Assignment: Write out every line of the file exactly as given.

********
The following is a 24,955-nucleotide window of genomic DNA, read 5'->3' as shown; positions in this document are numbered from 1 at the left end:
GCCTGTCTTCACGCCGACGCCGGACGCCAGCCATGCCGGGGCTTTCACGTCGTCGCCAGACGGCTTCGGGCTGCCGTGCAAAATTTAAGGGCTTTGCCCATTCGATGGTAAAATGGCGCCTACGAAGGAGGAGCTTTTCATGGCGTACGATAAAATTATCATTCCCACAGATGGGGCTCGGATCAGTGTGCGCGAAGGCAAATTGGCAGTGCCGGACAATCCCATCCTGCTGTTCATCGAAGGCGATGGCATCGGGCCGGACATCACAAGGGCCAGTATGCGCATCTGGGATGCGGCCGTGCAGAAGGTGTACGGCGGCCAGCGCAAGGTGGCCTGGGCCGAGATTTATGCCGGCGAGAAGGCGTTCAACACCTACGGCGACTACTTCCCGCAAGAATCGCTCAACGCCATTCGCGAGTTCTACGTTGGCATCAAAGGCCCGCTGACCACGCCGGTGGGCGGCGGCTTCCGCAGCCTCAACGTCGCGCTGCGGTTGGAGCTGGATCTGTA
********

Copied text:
The following is a 24,955-nucleotide window of genomic DNA, read 5'->3' as shown; positions in this document are numbered from 1 at the left end:
GCCTGTCTTCACGCCGACGCCGGACGCCAGCCATGCCGGGGCTTTCACGTCGTCGCCAGACGGCTTCGGGCTGCCGTGCAAAATTTAAGGGCTTTGCCCATTCGATGGTAAAATGGCGCCTACGAAGGAGGAGCTTTTCATGGCGTACGATAAAATTATCATTCCCACAGATGGGGCTCGGATCAGTGTGCGCGAAGGCAAATTGGCAGTGCCGGACAATCCCATCCTGCTGTTCATCGAAGGCGATGGCATCGGGCCGGACATCACAAGGGCCAGTATGCGCATCTGGGATGCGGCCGTGCAGAAGGTGTACGGCGGCCAGCGCAAGGTGGCCTGGGCCGAGATTTATGCCGGCGAGAAGGCGTTCAACACCTACGGCGACTACTTCCCGCAAGAATCGCTCAACGCCATTCGCGAGTTCTACGTTGGCATCAAAGGCCCGCTGACCACGCCGGTGGGCGGCGGCTTCCGCAGCCTCAACGTCGCGCTGCGGTTGGAGCTGGATCTGTA